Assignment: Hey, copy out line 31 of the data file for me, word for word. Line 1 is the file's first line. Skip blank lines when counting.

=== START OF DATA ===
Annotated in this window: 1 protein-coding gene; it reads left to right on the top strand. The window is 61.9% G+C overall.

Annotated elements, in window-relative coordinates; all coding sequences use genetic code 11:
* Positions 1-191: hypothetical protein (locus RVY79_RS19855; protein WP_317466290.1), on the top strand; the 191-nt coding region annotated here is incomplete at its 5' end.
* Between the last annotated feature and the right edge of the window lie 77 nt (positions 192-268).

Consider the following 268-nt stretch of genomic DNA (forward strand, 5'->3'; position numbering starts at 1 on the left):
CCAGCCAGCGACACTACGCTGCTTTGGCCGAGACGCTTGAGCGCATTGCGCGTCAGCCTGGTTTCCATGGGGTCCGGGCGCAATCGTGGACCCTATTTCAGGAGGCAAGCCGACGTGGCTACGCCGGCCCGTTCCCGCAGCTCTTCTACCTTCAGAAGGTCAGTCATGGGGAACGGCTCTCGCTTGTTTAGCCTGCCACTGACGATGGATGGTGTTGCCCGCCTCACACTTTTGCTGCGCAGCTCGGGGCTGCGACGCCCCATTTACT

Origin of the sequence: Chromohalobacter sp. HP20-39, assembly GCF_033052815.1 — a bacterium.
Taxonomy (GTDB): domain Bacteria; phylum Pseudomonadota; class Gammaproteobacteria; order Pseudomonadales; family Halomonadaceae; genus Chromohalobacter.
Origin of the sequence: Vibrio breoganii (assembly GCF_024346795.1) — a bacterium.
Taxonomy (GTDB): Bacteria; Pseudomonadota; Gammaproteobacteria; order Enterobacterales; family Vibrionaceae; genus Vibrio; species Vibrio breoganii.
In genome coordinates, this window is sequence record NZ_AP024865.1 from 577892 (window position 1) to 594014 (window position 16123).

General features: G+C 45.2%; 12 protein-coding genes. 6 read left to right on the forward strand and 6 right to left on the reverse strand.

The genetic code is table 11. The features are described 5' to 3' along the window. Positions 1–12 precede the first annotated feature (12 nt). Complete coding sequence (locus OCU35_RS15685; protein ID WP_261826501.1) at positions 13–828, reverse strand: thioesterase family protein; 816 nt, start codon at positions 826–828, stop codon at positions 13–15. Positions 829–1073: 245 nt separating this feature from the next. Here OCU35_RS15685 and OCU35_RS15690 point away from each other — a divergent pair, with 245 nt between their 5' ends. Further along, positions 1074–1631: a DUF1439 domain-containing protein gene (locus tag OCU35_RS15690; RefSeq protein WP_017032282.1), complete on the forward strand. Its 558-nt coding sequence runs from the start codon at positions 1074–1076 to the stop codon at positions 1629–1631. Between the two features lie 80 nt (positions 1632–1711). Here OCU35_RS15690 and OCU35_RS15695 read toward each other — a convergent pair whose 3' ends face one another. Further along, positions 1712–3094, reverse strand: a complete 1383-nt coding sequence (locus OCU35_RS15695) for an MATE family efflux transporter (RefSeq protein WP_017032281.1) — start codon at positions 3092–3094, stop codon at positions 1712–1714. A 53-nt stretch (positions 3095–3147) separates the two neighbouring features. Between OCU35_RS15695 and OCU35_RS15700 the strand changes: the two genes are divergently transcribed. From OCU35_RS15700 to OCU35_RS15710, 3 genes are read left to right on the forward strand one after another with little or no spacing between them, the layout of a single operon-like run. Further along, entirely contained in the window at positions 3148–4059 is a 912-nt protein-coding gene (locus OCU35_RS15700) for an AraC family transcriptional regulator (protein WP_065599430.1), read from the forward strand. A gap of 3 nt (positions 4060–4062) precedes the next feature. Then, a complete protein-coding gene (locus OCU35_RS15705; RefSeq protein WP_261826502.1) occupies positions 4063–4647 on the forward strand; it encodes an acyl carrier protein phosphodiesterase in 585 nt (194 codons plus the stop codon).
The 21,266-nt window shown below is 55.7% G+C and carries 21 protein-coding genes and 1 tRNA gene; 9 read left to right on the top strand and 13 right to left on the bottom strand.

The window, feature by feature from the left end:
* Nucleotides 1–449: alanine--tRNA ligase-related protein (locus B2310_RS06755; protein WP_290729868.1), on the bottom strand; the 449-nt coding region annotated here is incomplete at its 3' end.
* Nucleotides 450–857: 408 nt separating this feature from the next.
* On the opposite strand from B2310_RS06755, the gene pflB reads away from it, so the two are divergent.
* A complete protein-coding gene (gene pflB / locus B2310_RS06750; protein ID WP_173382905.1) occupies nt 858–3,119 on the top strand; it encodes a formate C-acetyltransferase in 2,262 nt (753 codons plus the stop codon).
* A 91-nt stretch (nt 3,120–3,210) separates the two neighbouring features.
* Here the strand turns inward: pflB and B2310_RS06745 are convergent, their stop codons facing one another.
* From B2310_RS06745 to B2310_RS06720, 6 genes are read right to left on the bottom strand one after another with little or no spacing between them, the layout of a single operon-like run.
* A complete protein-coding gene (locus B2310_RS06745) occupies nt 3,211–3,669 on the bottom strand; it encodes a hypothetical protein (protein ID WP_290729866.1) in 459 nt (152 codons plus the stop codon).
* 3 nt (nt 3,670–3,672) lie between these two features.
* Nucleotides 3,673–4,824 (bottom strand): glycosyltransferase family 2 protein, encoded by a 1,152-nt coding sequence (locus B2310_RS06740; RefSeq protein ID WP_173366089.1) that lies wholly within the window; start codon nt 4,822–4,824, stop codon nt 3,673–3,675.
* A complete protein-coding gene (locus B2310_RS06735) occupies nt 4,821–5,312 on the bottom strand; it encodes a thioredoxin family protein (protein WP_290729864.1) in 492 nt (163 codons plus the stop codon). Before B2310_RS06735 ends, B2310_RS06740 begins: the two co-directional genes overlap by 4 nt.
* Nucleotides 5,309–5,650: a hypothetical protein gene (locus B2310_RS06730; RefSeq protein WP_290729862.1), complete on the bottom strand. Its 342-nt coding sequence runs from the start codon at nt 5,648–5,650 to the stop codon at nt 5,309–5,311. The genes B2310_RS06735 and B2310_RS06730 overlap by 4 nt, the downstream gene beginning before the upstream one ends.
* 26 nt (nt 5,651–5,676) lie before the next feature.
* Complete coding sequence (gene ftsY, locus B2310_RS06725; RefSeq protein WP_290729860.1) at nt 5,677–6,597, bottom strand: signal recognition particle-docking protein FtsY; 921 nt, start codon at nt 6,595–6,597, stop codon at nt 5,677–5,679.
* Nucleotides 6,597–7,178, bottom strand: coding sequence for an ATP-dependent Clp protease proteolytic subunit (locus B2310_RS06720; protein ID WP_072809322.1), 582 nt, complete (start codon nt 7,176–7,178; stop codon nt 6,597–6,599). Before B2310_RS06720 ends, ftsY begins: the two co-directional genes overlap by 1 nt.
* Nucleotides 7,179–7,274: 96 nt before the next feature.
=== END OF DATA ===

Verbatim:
* Nucleotides 7,179–7,274: 96 nt before the next feature.